Senator the Hon Mathias Cormann
Minister for Finance
Date: Sunday, 18 May 2014
EXCERPT FROM ABC 891: MATTHEW ABRAHAM: Minister you have only been in Australia since 1996?
EXCERPT FROM ABC 891: MATHIAS CORMANN: That's right, I came here first in 1994 and I migrated here formally in 1996.
EXCERPT FROM ABC 891: MATTHEW ABRAHAM: Do you think though, this I think was a criticism levelled at you when you rolled Senator Ross Lightfoot for the Senate spot that has got you where you are today, you don't know as much about the Australian mindset and culture as perhaps other politicians who have either been born here or been here a lot longer because 1996 is not a long time.
MIRANDA DEVINE: That was an ABC radio host in Adelaide asking what I think is a borderline racist question to the Finance Minister Mathias Cormann, who yes was born in Belgium. Mathias Cormann is on the line now. Thanks for joining us Minister.
MATHIAS CORMANN: Good evening Miranda. And good evening to your listeners.
MIRANDA DEVINE: Now I thought that was a pretty low question from the ABC in Adelaide. It just sort of implies that you're not fit to help fashion a Budget for Australians because you weren't born here. What was your reaction?
MATHIAS CORMANN: I was pretty relaxed I have got to say. At that point I had done about 18 interviews within 24 hours after the Budget explaining the judgments that we have made and why we have made them. A number of those interviews were rather robust and that was one of those interviews. The truth is I am a migrant to Australia. Like many others that have come to Australia over the years and over the decades I'm trying to do my best every day to help make our country a better place, to contribute and certainly I will just keep focusing on that.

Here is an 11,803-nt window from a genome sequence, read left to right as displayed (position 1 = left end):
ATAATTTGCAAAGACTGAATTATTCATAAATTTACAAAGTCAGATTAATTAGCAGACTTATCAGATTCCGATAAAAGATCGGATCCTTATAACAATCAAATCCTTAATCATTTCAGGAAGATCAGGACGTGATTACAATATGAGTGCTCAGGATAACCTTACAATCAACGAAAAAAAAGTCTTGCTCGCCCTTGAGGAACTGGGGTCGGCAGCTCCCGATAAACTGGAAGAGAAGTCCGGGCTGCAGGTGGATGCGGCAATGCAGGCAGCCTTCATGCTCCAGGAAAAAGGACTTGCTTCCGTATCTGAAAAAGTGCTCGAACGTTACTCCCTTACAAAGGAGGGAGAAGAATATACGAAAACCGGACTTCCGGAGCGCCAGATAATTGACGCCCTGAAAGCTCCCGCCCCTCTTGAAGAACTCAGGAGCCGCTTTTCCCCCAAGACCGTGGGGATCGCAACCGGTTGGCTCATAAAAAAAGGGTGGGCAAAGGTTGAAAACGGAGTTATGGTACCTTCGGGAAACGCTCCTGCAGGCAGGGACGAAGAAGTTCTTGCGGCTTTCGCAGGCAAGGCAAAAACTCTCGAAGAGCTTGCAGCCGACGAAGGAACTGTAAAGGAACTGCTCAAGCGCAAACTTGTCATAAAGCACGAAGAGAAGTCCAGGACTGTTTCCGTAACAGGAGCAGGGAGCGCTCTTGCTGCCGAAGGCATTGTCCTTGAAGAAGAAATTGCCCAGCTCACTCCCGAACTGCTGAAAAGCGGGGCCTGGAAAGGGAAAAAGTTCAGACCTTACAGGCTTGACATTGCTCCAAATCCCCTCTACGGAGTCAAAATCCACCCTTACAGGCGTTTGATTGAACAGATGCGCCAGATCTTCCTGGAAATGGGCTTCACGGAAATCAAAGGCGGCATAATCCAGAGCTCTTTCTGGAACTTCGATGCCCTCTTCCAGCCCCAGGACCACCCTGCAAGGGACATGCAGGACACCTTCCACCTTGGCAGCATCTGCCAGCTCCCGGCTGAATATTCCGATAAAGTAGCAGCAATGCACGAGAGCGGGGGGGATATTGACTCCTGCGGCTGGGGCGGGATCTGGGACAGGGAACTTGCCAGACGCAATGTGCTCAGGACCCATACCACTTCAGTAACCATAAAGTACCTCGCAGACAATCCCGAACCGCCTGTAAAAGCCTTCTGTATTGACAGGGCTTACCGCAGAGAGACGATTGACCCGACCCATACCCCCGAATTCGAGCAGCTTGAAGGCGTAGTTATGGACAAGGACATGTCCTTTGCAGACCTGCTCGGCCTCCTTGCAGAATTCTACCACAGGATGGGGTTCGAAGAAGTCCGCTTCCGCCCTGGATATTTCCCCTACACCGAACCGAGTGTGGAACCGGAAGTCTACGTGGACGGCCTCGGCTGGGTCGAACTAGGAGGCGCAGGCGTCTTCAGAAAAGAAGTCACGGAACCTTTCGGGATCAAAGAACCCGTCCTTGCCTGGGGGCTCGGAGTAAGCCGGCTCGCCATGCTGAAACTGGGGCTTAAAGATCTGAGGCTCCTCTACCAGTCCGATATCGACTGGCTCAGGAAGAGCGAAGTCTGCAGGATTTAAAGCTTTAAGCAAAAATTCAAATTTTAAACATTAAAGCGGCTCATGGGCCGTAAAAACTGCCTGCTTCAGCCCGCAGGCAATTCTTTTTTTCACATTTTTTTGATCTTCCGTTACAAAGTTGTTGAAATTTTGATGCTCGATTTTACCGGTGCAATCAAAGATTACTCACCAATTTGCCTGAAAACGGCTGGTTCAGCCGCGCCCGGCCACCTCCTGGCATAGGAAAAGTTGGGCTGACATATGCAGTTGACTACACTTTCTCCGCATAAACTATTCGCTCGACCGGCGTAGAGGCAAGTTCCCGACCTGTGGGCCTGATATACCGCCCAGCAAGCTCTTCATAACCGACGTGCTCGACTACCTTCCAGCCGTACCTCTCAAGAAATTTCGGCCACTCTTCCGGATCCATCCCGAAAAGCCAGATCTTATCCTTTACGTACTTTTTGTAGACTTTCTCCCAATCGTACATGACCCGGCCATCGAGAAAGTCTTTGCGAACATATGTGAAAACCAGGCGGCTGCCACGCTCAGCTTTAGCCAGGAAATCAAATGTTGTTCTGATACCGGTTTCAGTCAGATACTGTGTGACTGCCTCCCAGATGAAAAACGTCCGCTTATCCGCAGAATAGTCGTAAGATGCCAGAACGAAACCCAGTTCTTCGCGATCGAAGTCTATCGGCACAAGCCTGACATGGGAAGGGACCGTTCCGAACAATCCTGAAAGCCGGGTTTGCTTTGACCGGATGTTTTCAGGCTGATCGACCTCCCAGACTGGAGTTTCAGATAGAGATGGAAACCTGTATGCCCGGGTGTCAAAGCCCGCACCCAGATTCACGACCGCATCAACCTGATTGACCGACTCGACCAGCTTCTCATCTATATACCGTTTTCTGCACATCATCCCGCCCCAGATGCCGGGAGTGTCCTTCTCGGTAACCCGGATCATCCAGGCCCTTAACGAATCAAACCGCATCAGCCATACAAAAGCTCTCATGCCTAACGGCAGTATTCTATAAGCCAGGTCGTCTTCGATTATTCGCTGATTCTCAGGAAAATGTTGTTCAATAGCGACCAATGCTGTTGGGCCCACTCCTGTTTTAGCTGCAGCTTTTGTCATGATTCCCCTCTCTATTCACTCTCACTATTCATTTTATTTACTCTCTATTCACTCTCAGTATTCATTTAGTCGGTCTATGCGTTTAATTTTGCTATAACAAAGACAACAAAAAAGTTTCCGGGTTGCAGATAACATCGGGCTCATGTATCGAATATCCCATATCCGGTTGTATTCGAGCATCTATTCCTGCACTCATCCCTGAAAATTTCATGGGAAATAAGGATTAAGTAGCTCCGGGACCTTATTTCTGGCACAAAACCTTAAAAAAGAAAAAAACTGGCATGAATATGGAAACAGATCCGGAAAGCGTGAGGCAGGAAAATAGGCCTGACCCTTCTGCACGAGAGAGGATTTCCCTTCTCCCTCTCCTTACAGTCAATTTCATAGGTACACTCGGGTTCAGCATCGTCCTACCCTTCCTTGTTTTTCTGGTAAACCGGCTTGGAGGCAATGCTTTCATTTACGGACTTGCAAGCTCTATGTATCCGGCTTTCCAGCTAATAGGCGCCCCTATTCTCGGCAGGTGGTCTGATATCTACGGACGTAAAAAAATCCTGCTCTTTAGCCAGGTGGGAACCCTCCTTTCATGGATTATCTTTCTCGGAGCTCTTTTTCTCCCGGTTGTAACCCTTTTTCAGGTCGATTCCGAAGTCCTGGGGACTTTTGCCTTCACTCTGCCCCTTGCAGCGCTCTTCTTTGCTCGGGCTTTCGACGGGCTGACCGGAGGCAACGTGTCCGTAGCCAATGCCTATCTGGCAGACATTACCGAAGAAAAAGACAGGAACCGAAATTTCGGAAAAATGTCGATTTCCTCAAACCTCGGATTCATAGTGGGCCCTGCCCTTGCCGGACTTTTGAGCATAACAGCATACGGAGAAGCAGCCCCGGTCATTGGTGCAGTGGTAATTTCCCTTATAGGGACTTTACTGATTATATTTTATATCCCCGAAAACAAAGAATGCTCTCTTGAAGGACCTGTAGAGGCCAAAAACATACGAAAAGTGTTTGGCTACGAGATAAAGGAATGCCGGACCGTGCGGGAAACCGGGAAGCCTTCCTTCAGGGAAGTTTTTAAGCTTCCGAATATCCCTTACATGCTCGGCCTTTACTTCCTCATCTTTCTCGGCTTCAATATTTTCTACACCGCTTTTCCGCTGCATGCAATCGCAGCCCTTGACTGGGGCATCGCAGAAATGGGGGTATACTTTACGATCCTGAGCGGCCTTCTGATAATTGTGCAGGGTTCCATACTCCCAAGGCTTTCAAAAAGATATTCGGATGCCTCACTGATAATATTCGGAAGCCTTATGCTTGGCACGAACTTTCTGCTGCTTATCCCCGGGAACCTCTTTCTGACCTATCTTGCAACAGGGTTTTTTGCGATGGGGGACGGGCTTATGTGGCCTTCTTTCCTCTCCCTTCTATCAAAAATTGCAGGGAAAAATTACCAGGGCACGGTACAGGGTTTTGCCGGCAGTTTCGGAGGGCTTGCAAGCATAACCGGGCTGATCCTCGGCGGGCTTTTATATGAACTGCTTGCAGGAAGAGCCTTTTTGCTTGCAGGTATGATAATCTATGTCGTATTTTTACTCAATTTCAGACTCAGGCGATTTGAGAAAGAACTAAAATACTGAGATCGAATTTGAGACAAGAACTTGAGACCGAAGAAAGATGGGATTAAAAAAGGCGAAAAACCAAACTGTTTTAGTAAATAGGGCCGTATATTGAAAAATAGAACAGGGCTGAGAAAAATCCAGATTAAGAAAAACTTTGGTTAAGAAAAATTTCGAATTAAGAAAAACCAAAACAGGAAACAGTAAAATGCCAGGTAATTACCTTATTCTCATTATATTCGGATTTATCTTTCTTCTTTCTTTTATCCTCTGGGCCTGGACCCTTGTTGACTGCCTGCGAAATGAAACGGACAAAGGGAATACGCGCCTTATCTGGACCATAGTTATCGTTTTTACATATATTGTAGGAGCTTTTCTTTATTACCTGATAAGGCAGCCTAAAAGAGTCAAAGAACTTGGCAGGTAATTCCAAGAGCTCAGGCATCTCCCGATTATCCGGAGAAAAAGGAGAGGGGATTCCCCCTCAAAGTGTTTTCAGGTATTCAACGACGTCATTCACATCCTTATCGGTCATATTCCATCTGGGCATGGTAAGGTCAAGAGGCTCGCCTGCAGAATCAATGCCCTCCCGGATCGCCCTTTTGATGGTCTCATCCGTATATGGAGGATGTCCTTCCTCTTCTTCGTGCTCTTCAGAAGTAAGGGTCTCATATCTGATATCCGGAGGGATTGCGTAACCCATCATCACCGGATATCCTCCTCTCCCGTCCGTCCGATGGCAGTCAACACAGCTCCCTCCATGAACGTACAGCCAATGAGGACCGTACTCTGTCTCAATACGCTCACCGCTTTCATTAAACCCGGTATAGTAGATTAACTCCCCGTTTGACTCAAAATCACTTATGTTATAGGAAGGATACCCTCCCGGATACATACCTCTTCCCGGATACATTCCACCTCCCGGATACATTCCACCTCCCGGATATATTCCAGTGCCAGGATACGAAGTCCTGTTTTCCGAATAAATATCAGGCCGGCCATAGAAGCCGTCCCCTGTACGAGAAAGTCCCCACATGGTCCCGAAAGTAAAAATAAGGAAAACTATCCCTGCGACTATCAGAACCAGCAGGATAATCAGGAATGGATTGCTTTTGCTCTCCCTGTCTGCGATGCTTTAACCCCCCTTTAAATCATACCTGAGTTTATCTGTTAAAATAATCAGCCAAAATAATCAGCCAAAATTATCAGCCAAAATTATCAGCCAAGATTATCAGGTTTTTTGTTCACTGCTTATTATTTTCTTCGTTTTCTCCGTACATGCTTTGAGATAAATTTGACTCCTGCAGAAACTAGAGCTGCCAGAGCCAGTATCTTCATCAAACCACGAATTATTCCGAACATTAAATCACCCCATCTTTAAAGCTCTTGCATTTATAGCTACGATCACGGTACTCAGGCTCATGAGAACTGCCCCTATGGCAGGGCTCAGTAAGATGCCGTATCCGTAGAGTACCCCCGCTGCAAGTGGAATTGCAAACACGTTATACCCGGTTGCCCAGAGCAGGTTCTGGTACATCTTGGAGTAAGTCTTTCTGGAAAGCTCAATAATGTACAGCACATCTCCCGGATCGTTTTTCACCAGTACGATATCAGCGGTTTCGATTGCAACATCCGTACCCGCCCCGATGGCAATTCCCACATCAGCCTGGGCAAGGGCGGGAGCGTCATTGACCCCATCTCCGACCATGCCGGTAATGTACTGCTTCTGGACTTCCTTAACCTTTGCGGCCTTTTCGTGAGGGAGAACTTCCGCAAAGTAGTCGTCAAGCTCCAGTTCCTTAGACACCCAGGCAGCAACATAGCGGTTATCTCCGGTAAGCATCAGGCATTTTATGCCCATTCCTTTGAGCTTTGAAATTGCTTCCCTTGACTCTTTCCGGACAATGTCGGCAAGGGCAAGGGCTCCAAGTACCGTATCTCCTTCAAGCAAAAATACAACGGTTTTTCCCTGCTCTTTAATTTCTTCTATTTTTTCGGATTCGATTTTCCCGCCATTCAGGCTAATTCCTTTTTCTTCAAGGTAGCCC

MIRANDA DEVINE: Yeah look I think it is one of the things that makes Australia great is that hybrid vigour you can call it from being a nation of migrants. Now your government has been copping a lot of stick for your first Budget. It has been called the toughest in 18 years and today of course we had thousands of people across the country marching against the Budget. We had people arrested in Sydney, calling the Prime Minister a liar who is trying to divide society. Polls show the Budget is very unpopular, so how are you going to sell it?
MATHIAS CORMANN: Well it was never going to be easy. We inherited a Budget in very bad shape. Not only did Labor deliver $191 billion worth of deficits in their first five Budgets, as well as leave us with $123 billion of projected deficits in their last Budget, they also left us with an unsustainable spending growth trajectory beyond their final Budget. If we hadn't taken corrective action, that would have taken us to government spending as a share of GDP of 26.5 per cent within the decade, which is up from 23.1 per cent in the last year of the Howard Government. Now the reason that is a problem is that if we wanted to balance our Budget we would then need to massively increase taxes, which in turn would weaken the economy, cost jobs and generally reduce opportunity for people across Australia. We can't do that. We need to ensure that we can live within our means without government spending ramping up that massively so we always had to make some difficult decisions and we are doing our best to explain why it is that we are doing what we are doing and why in our judgment this is required to put ourselves back onto a stronger foundation for the future.